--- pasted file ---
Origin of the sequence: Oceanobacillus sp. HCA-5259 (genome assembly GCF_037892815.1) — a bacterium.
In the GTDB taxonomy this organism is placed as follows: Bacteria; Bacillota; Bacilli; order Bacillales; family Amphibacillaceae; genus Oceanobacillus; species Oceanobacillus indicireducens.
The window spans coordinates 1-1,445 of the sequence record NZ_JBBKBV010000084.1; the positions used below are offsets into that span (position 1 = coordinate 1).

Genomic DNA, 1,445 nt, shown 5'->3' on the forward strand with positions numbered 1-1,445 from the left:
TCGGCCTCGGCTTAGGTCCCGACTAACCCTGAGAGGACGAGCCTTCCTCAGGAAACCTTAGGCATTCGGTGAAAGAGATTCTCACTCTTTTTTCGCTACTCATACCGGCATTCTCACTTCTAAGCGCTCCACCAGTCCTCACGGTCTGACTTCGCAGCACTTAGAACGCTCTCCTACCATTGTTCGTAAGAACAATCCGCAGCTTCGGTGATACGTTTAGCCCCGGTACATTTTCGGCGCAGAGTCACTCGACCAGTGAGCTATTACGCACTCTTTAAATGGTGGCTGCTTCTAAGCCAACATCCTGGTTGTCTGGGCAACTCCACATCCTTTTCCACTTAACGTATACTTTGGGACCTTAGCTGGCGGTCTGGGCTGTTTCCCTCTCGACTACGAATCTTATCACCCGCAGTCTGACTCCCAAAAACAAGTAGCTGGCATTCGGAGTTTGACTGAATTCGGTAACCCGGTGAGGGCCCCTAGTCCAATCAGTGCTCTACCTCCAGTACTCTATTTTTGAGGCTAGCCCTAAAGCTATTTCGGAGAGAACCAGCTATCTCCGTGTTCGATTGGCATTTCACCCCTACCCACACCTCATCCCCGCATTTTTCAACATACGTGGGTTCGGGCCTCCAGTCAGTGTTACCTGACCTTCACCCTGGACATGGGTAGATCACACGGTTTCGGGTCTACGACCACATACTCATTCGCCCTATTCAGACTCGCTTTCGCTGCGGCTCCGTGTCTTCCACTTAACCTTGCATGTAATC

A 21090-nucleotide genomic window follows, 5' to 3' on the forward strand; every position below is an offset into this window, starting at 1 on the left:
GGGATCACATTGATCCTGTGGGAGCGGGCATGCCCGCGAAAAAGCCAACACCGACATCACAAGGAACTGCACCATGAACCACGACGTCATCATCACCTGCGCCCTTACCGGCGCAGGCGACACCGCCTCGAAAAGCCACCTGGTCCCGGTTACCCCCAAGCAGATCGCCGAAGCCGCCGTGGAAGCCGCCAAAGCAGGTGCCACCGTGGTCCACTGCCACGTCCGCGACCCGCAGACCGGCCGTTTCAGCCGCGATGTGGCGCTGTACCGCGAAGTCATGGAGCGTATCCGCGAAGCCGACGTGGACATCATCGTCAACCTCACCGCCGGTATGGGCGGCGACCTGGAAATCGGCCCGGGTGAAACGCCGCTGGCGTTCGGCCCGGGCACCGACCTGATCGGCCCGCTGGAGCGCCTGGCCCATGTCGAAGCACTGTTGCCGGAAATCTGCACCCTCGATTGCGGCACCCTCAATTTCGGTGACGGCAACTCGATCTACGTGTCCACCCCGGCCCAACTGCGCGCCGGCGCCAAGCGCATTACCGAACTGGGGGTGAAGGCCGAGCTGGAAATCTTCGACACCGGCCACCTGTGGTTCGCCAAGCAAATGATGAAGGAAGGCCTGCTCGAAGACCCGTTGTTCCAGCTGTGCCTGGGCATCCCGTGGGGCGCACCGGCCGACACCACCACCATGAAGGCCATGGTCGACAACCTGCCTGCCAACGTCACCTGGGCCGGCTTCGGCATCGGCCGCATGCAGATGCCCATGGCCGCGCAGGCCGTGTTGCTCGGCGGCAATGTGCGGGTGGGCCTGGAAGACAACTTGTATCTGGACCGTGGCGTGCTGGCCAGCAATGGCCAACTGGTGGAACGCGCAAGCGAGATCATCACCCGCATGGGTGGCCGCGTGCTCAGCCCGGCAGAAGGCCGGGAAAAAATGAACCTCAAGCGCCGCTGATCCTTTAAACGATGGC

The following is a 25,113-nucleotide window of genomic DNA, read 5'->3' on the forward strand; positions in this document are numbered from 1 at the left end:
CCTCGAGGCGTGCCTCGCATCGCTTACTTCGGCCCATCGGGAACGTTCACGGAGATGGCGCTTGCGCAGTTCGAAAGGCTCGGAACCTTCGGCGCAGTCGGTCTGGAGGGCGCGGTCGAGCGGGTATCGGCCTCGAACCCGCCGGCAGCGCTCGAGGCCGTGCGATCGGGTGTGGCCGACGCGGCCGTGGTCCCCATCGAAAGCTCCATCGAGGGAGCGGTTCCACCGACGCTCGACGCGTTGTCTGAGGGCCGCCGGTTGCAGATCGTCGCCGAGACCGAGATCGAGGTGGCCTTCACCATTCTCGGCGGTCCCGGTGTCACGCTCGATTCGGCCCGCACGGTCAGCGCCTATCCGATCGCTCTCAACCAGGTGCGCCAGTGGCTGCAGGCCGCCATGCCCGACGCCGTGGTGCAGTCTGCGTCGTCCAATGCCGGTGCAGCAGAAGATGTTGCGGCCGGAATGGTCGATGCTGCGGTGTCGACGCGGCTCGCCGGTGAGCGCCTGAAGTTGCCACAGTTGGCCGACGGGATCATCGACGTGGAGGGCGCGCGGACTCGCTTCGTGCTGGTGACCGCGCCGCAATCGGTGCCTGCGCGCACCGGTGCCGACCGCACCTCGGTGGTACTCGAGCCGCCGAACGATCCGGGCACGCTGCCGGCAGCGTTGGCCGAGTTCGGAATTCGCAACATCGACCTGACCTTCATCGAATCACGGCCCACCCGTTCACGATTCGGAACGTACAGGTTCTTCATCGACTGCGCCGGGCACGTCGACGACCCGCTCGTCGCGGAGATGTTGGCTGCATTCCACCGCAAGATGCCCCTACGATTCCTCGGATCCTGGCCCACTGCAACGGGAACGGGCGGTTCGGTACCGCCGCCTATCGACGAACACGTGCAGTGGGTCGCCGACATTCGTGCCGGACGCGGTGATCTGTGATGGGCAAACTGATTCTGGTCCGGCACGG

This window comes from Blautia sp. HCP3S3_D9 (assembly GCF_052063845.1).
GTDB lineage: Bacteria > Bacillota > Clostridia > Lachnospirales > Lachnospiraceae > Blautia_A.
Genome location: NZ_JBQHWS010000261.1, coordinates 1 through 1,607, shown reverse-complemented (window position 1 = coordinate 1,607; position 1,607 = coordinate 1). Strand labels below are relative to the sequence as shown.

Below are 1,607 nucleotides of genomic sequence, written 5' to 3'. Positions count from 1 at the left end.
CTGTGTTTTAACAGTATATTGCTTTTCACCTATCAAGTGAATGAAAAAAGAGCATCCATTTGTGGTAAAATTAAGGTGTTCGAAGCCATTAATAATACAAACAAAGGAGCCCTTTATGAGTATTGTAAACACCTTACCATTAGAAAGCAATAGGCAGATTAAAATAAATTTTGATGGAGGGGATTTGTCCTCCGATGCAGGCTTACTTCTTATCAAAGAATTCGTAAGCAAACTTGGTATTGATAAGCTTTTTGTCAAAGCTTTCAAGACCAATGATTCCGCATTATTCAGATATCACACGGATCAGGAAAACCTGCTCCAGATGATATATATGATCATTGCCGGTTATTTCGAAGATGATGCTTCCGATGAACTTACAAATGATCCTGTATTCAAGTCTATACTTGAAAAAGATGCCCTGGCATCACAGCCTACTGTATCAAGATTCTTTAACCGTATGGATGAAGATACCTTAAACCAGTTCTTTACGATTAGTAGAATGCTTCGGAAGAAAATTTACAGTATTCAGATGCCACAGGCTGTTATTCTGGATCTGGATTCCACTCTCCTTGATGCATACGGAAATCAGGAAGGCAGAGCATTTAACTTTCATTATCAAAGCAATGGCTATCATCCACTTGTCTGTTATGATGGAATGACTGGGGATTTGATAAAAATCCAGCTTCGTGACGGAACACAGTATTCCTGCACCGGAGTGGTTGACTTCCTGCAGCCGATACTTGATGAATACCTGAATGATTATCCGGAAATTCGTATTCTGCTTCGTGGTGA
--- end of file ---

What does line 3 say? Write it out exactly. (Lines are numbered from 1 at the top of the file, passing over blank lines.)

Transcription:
The window spans coordinates 1-1,445 of the sequence record NZ_JBBKBV010000084.1; the positions used below are offsets into that span (position 1 = coordinate 1).